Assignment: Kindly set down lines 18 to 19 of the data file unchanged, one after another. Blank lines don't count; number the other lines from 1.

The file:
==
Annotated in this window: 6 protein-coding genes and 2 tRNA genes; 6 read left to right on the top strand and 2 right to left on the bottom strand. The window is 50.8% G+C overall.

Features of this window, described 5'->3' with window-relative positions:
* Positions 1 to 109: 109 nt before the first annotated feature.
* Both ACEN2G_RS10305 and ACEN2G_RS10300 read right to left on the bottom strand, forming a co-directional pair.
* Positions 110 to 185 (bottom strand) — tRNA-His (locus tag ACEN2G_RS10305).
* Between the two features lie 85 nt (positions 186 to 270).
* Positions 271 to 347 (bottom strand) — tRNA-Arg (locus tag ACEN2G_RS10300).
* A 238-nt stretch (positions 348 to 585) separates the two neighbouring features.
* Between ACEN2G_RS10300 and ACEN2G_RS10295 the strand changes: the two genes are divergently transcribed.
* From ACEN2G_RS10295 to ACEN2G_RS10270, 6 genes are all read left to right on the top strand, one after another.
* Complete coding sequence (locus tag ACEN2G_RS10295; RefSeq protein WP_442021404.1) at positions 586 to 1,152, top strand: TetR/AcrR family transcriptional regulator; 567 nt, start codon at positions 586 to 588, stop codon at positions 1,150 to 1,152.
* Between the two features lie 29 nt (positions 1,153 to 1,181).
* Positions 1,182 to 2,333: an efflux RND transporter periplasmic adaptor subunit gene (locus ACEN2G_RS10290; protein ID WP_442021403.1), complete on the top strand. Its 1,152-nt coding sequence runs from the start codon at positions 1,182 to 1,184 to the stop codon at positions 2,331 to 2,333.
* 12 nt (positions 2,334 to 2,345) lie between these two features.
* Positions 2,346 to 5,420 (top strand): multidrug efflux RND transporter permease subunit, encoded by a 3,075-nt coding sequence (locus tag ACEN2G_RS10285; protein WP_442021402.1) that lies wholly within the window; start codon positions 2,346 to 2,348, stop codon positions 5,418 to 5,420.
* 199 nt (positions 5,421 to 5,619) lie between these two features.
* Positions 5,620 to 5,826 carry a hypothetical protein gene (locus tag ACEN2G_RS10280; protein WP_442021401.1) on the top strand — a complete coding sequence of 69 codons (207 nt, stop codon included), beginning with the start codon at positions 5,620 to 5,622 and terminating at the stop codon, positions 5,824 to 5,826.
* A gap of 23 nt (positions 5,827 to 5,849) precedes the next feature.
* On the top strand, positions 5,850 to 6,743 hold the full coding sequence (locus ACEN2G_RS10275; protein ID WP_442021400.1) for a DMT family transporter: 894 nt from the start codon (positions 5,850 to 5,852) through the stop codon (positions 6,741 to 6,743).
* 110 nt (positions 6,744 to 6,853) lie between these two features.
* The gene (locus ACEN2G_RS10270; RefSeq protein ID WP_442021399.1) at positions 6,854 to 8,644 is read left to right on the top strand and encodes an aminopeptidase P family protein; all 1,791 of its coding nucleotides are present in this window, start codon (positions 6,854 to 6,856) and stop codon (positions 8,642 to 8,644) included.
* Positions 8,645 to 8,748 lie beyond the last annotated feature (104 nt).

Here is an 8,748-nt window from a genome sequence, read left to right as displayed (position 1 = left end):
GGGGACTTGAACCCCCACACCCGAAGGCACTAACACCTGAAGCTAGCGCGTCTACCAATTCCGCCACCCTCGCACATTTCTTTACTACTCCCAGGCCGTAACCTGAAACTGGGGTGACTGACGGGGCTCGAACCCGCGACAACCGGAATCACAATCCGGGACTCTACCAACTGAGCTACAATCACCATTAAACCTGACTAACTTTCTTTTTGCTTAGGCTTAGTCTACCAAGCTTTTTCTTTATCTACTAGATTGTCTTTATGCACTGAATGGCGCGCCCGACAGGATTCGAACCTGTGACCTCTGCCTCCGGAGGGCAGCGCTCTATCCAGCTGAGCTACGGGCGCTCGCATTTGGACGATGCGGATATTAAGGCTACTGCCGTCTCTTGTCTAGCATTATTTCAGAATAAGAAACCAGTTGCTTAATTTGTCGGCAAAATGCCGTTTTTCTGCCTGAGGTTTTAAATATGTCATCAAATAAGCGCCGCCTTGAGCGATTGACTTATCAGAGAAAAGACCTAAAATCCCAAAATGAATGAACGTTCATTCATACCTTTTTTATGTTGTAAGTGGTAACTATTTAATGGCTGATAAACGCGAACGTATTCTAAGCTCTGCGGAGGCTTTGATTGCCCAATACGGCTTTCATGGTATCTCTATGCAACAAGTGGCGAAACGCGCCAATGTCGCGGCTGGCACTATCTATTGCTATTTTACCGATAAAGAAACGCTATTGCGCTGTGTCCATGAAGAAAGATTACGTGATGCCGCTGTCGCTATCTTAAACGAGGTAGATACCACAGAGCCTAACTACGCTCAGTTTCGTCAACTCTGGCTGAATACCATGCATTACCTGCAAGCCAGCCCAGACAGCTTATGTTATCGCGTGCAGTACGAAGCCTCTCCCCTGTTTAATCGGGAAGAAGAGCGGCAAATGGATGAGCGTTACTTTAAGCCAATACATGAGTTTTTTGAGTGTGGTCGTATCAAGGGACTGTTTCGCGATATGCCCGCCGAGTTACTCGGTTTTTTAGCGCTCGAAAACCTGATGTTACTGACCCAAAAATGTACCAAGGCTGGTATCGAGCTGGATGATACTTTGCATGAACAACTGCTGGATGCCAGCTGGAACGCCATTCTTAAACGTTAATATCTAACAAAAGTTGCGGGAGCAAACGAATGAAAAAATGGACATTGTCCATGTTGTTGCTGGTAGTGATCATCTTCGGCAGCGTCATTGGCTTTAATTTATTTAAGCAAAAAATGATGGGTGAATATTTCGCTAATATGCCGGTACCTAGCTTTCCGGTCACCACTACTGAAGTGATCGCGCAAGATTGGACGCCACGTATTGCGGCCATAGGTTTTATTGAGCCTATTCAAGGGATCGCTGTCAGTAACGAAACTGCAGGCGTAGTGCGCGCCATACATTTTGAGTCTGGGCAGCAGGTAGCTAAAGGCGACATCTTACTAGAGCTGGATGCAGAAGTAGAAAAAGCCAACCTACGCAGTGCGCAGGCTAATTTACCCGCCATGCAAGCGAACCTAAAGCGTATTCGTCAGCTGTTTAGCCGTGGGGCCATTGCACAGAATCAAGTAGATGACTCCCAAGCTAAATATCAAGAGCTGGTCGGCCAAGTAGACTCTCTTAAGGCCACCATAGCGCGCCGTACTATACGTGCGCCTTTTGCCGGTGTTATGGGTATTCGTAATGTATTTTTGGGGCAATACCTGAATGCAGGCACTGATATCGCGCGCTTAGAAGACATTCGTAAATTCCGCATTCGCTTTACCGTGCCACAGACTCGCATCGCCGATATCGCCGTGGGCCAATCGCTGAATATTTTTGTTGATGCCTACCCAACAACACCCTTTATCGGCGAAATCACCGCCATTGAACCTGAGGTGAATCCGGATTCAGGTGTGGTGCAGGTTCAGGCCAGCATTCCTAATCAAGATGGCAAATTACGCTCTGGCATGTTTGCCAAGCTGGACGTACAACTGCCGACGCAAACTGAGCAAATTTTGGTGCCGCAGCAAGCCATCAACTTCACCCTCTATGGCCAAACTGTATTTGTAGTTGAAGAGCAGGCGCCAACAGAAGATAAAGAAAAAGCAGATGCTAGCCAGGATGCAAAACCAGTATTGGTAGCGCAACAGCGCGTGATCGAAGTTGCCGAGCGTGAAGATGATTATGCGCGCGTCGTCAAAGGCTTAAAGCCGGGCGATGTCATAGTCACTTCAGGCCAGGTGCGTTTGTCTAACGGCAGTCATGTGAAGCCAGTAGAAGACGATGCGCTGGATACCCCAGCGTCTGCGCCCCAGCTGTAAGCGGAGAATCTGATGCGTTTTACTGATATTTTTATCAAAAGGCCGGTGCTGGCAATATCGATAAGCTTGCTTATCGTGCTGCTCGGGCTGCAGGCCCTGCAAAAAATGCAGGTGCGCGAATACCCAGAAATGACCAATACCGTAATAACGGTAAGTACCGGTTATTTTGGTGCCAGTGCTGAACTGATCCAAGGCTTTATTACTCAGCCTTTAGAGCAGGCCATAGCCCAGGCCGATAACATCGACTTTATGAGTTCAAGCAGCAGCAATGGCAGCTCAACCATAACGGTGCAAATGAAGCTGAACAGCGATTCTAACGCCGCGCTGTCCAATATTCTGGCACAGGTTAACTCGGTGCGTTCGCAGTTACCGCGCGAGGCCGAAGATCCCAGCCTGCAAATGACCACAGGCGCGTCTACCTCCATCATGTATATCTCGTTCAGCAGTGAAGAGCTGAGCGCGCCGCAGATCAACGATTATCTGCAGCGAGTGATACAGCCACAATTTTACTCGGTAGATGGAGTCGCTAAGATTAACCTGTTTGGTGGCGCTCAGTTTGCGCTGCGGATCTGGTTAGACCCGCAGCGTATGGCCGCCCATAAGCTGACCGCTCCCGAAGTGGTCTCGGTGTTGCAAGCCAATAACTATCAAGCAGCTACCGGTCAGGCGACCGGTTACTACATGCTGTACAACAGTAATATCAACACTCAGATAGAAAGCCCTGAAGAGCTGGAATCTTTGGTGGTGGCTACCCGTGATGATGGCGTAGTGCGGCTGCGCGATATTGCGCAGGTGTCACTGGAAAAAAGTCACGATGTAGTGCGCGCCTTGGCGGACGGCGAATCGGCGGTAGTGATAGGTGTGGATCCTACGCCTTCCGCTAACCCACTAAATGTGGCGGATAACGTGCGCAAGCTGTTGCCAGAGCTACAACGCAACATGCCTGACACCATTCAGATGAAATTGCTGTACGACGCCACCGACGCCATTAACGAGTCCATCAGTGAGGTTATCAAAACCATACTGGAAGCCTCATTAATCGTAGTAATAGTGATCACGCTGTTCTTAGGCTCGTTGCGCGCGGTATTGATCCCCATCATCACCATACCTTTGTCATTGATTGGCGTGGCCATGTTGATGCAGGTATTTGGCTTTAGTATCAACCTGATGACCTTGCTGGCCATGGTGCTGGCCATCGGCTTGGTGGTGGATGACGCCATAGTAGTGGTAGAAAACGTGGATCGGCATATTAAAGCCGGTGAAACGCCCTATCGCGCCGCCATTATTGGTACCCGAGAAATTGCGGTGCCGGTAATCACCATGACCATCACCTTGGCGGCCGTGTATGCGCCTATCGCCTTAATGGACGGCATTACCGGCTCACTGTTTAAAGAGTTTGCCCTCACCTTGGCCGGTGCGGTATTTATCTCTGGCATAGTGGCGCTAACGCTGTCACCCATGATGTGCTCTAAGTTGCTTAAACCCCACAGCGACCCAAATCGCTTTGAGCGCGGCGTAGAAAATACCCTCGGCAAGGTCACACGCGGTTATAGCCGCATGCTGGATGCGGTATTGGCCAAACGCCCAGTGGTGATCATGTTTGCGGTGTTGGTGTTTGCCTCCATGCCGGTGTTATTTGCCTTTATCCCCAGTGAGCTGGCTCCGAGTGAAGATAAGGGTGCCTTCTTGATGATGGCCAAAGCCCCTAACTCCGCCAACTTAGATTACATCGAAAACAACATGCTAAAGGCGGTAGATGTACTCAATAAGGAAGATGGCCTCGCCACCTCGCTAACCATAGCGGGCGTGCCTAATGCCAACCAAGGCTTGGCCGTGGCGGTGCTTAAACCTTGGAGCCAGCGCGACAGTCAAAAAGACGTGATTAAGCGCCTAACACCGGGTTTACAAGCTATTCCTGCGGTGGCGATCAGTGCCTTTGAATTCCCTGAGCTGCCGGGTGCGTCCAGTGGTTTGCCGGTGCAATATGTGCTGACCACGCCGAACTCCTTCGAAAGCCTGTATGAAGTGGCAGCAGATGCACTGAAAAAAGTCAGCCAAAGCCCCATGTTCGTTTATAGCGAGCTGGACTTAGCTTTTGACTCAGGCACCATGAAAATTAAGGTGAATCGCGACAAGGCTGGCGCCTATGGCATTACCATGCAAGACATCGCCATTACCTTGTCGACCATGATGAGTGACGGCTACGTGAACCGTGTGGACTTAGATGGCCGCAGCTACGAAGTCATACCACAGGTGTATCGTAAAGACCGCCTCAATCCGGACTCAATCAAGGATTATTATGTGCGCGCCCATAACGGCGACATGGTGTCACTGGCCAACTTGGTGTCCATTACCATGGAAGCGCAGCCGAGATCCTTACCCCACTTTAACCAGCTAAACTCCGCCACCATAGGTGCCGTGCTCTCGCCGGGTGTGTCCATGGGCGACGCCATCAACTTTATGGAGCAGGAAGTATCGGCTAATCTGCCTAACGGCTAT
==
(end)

* A gap of 23 nt (positions 5,827 to 5,849) precedes the next feature.
* On the top strand, positions 5,850 to 6,743 hold the full coding sequence (locus ACEN2G_RS10275; protein ID WP_442021400.1) for a DMT family transporter: 894 nt from the start codon (positions 5,850 to 5,852) through the stop codon (positions 6,741 to 6,743).